Masonry wall systems are building systems that use masonry materials such as brick, stone, or concrete blocks to construct walls. These materials are typically stacked on top of each other and held together with mortar.

Masonry is the oldest technique used for constructing buildings or structures. Masonry buildings are specifically stone masonry, which provides strength, and durability to the structure and also controls indoor and outdoor temperatures. Even reinforced masonry also resists hurricane and seismic forces.

Masonry has been used as the construction material for several thousand years and still, and it’s popular. All remarkable and historic buildings all over the world are constructed using reinforced concrete (Masonry). So, what exactly is masonry and what are the different types of these structures? Let’s find out!

What are Masonry Walls?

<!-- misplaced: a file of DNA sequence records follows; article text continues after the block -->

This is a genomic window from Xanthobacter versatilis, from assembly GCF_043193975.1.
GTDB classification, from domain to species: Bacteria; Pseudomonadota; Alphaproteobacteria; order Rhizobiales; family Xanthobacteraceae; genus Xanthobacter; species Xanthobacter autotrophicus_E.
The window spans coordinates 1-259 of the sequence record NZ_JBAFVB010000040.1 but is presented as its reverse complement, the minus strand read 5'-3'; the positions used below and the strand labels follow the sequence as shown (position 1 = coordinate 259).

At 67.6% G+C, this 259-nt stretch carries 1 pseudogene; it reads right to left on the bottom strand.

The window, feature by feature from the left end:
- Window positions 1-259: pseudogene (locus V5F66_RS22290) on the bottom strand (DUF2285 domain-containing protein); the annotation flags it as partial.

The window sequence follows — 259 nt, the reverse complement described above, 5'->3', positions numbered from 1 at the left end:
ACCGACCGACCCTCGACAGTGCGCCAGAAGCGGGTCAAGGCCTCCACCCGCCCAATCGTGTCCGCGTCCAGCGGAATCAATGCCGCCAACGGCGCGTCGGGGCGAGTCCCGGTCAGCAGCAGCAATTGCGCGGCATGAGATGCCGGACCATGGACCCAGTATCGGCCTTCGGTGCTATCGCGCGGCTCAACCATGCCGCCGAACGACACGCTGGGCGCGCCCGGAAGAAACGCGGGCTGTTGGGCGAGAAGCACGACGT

Masonry refers to the use of brick, concrete blocks, structural clay tiles, and stone in building construction. These materials are held together with mortar. Mortar for masonry isn’t cement mix. The mortar mix contains lime, sand, and gypsum, each in the proper proportions. On the other hand, cement mix has stones in the sand and doesn’t contain lime.

Among all types of buildings or structures, masonry wall systems are the most durable. Masonry is the term used to describe construction utilizing mortar to join blocks, stones, marbles, rocks, solid squares, tiles, and so on. In a mortar, restricting material is mixed with sand. Besides concrete, lime, soil, or any other constructing material, restricting materials can also be concrete.

Masonry units (brick, stone, or concrete blocks) are used for various purposes. There are some workers who work on building constructions, while some make barriers to separate property lines, and others build house walls for structural purposes.